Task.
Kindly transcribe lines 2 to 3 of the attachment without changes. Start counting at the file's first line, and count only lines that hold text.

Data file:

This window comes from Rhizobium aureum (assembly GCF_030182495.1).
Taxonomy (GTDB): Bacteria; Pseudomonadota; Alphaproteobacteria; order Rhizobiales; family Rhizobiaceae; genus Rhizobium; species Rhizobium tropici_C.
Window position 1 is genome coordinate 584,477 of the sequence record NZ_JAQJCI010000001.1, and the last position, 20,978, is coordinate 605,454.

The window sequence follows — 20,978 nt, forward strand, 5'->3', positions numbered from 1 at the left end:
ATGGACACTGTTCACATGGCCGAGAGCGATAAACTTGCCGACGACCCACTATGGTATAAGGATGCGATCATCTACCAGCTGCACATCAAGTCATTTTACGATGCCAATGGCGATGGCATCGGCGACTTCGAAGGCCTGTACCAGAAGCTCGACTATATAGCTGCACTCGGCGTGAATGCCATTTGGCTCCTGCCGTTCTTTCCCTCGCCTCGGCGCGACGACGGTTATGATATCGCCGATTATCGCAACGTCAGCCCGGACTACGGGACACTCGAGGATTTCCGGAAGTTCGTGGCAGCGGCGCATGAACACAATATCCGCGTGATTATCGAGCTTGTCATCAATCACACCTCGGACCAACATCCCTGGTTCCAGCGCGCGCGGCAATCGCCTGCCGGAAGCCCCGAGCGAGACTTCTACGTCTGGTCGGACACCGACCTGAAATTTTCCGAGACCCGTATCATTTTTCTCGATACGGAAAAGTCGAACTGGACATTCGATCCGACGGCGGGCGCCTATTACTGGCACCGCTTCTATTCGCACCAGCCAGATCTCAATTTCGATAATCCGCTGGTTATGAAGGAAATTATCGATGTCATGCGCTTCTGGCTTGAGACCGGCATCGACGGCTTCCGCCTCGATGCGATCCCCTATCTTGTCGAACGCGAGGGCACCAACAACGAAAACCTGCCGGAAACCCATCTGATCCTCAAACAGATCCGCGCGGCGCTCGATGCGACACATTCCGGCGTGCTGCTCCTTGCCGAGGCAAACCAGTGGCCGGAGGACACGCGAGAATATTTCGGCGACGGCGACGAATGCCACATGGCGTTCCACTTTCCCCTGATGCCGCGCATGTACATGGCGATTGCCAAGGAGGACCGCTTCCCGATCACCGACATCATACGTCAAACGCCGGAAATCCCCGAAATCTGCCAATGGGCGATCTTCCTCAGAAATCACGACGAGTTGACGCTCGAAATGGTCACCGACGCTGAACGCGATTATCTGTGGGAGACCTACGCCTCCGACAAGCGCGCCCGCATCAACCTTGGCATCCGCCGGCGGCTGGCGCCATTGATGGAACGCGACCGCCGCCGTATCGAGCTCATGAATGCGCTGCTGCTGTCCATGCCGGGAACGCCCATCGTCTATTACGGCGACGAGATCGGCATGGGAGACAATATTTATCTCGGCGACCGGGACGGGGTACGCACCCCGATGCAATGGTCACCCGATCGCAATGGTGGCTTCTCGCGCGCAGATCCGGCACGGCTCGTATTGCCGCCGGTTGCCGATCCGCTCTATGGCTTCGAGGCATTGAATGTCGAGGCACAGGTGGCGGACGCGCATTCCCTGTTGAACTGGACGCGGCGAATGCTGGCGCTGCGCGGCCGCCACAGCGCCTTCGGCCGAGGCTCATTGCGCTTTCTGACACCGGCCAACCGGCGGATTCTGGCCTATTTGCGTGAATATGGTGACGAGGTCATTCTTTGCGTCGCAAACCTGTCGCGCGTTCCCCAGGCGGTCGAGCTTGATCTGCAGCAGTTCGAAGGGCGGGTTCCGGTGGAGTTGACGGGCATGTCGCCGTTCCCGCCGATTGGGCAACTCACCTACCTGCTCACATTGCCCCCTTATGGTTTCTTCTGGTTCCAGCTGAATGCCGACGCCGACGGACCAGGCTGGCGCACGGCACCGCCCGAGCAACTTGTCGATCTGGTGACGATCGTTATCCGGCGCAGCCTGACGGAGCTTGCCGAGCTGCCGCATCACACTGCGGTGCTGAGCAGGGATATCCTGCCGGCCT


Taxonomy (GTDB): Bacteria; Pseudomonadota; Alphaproteobacteria; order Rhizobiales; family Rhizobiaceae; genus Rhizobium; species Rhizobium tropici_C.
Window position 1 is genome coordinate 584,477 of the sequence record NZ_JAQJCI010000001.1, and the last position, 20,978, is coordinate 605,454.